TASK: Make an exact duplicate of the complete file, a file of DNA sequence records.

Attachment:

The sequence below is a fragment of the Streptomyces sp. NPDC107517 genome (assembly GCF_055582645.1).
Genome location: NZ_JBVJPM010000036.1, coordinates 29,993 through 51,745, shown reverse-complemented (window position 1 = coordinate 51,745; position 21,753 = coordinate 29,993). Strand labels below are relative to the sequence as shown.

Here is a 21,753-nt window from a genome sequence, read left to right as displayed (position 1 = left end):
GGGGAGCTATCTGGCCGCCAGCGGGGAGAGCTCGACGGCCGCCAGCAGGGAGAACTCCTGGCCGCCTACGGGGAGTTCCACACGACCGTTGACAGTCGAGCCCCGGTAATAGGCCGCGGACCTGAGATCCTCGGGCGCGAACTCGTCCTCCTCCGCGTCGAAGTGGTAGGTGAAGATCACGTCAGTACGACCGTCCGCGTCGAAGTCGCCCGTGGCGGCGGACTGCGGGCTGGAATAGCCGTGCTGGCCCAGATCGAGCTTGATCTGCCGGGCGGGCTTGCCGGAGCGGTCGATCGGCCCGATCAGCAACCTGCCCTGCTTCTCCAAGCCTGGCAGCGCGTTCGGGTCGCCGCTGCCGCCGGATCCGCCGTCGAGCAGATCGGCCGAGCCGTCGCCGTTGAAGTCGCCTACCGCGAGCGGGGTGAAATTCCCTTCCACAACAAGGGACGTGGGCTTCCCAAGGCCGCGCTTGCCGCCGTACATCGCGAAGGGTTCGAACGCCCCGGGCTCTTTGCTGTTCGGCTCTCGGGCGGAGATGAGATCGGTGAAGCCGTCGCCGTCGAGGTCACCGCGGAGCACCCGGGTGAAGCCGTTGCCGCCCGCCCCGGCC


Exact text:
The sequence below is a fragment of the Streptomyces sp. NPDC107517 genome (assembly GCF_055582645.1).
Genome location: NZ_JBVJPM010000036.1, coordinates 29,993 through 51,745, shown reverse-complemented (window position 1 = coordinate 51,745; position 21,753 = coordinate 29,993). Strand labels below are relative to the sequence as shown.

Here is a 21,753-nt window from a genome sequence, read left to right as displayed (position 1 = left end):
GGGGAGCTATCTGGCCGCCAGCGGGGAGAGCTCGACGGCCGCCAGCAGGGAGAACTCCTGGCCGCCTACGGGGAGTTCCACACGACCGTTGACAGTCGAGCCCCGGTAATAGGCCGCGGACCTGAGATCCTCGGGCGCGAACTCGTCCTCCTCCGCGTCGAAGTGGTAGGTGAAGATCACGTCAGTACGACCGTCCGCGTCGAAGTCGCCCGTGGCGGCGGACTGCGGGCTGGAATAGCCGTGCTGGCCCAGATCGAGCTTGATCTGCCGGGCGGGCTTGCCGGAGCGGTCGATCGGCCCGATCAGCAACCTGCCCTGCTTCTCCAAGCCTGGCAGCGCGTTCGGGTCGCCGCTGCCGCCGGATCCGCCGTCGAGCAGATCGGCCGAGCCGTCGCCGTTGAAGTCGCCTACCGCGAGCGGGGTGAAATTCCCTTCCACAACAAGGGACGTGGGCTTCCCAAGGCCGCGCTTGCCGCCGTACATCGCGAAGGGTTCGAACGCCCCGGGCTCTTTGCTGTTCGGCTCTCGGGCGGAGATGAGATCGGTGAAGCCGTCGCCGTCGAGGTCACCGCGGAGCACCCGGGTGAAGCCGTTGCCGCCCGCCCCGGCC